Frederick Peterson was an US born neurologist and writer who was one of those rare breed who were able to make a success in both literary and scientific fields. During the 20th century psychoanalysis became a common thing around the world but Peterson stood at the cutting edge of this new science. His study of great men like Jung and Freud led to published articles, in 1909, on the theory of Free Association. His writing output was considerable including poetry, translations from Swedish into English and, of course, many medical papers and publications, usually featuring the study of the nervous system and mental illness.
He was born on the 1st March 1859 in the small town of Faribault, Minnesota. He was well-educated and earned a place at the University of Buffalo. In order to pursue his thirst for knowledge he then went to Europe, studying at a number of universities including Strasbourg, Zurich, Vienna and Gőttingen. When he returned to the US, in 1882, he went back to his old university and secured a post as professor.
During the next ten years he was one of New York City’s practicing neurologists and he involved himself in the somewhat controversial area of experimentation of the effects of alternating current (AC) on live bodies. Widespread alarm had surrounded the use of AC, particularly in overhead street lighting cabling, as opposed to the perceived safer direct current (DC). Initial testing was carried out on dogs at Columbia and work developed from this on the creation of an electric chair that could be used to execute convicted criminals in the state. New York’s Medico-Legal Society chose him to head a committee of scientists and other interested parties who would settle on the most effective method of execution using this kind of technology.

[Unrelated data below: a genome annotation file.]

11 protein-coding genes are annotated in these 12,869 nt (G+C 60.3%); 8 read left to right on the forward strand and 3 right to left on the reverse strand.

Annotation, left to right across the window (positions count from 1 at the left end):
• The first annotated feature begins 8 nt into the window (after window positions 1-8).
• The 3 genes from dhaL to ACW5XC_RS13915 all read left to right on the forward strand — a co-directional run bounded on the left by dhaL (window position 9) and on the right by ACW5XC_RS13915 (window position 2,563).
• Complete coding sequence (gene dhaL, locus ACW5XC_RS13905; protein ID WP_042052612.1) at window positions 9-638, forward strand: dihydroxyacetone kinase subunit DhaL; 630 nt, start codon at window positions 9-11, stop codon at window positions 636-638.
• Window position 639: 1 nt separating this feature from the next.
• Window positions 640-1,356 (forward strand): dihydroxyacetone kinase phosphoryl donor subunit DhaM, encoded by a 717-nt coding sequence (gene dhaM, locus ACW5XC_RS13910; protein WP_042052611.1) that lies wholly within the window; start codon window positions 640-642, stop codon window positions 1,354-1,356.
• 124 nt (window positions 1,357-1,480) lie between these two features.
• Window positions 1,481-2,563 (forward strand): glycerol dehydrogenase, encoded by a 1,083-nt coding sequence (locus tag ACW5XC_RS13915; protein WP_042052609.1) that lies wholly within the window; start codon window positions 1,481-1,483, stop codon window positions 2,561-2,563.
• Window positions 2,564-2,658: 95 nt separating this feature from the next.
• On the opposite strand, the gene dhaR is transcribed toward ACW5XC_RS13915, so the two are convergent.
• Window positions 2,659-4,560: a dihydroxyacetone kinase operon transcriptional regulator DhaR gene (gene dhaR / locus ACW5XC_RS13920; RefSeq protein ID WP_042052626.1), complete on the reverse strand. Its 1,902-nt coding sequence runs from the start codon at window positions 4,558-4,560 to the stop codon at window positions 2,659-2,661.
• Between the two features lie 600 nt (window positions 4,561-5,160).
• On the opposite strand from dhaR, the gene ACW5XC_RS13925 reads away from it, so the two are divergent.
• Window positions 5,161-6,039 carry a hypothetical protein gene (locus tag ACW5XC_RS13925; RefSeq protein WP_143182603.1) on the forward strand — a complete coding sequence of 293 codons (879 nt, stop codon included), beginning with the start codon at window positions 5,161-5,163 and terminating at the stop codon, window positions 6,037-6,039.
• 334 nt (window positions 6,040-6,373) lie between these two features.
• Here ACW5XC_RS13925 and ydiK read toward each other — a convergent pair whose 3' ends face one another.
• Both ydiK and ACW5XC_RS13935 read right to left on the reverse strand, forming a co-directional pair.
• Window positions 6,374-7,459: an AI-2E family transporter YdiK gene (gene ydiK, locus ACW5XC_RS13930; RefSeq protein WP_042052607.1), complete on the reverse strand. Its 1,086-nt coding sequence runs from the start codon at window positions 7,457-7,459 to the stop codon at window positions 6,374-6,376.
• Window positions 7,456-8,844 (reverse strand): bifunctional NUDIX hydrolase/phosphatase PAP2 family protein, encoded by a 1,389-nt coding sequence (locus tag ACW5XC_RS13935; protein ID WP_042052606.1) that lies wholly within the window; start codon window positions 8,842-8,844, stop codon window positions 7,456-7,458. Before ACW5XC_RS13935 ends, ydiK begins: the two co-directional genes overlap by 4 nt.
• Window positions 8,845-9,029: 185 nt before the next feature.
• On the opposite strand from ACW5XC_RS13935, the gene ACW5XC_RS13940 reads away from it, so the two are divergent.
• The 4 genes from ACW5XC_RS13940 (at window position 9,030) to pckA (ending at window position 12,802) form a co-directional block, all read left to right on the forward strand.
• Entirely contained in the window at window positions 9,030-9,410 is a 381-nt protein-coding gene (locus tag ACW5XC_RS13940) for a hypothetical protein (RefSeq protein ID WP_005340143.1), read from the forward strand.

Further academic opportunities followed. He was a professor at the Vermont University between 1893 and 1894 and he was made professor of psychiatry at Columbia University in 1903. He held this post until he retired from academic life. Shortly before taking up this appointment he was, in 1900, the New York State appointed president of the Commission on Lunacy.
As a writer his literary output was quite diverse. Alongside the substantial number of medical papers on neurological subjects that bore his name there were a number of poems of a romantic nature, including one about his observations of squadrons of wild geese flying across the evening sky (called Wild Geese). His description of their
demonstrated his keen observation of the natural world. Another, The Sweetest Flower That Blows, is a short poem of pure romance where a man gives his heart to a woman in the form of a sweet rose. This short poem is reproduced below:
Peterson had at least three collections of poetry published, including
Another important part of his life was the collection of Chinese paintings, and he was considered a connoisseur of this type of art.
Frederick Peterson died on the 9th July 1938 at the age of 79.